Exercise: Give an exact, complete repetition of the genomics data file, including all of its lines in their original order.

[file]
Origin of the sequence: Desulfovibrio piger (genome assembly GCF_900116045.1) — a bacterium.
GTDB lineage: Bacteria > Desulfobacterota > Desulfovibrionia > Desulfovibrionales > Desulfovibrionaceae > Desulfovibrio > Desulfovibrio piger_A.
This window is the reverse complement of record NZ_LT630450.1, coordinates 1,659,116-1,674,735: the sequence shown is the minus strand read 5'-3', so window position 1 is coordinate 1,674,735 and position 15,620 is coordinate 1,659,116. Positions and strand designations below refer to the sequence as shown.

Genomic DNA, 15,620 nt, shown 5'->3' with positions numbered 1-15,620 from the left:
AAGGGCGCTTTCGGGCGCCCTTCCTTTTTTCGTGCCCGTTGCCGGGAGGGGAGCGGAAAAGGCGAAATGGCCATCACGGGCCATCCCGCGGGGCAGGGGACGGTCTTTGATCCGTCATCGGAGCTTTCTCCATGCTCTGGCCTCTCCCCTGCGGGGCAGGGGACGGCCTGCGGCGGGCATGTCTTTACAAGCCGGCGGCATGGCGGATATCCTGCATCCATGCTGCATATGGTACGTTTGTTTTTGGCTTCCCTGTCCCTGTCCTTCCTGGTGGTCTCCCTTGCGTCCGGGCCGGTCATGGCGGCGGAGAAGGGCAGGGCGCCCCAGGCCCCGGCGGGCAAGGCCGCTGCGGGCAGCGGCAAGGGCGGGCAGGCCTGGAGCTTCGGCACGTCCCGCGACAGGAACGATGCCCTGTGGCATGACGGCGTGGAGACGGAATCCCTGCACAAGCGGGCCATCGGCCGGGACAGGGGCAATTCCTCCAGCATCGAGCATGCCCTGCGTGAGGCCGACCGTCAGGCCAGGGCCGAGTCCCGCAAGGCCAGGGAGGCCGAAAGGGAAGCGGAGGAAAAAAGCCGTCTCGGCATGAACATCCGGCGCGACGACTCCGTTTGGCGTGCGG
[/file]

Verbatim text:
Origin of the sequence: Desulfovibrio piger (genome assembly GCF_900116045.1) — a bacterium.
GTDB lineage: Bacteria > Desulfobacterota > Desulfovibrionia > Desulfovibrionales > Desulfovibrionaceae > Desulfovibrio > Desulfovibrio piger_A.
This window is the reverse complement of record NZ_LT630450.1, coordinates 1,659,116-1,674,735: the sequence shown is the minus strand read 5'-3', so window position 1 is coordinate 1,674,735 and position 15,620 is coordinate 1,659,116. Positions and strand designations below refer to the sequence as shown.

Genomic DNA, 15,620 nt, shown 5'->3' with positions numbered 1-15,620 from the left:
AAGGGCGCTTTCGGGCGCCCTTCCTTTTTTCGTGCCCGTTGCCGGGAGGGGAGCGGAAAAGGCGAAATGGCCATCACGGGCCATCCCGCGGGGCAGGGGACGGTCTTTGATCCGTCATCGGAGCTTTCTCCATGCTCTGGCCTCTCCCCTGCGGGGCAGGGGACGGCCTGCGGCGGGCATGTCTTTACAAGCCGGCGGCATGGCGGATATCCTGCATCCATGCTGCATATGGTACGTTTGTTTTTGGCTTCCCTGTCCCTGTCCTTCCTGGTGGTCTCCCTTGCGTCCGGGCCGGTCATGGCGGCGGAGAAGGGCAGGGCGCCCCAGGCCCCGGCGGGCAAGGCCGCTGCGGGCAGCGGCAAGGGCGGGCAGGCCTGGAGCTTCGGCACGTCCCGCGACAGGAACGATGCCCTGTGGCATGACGGCGTGGAGACGGAATCCCTGCACAAGCGGGCCATCGGCCGGGACAGGGGCAATTCCTCCAGCATCGAGCATGCCCTGCGTGAGGCCGACCGTCAGGCCAGGGCCGAGTCCCGCAAGGCCAGGGAGGCCGAAAGGGAAGCGGAGGAAAAAAGCCGTCTCGGCATGAACATCCGGCGCGACGACTCCGTTTGGCGTGCGG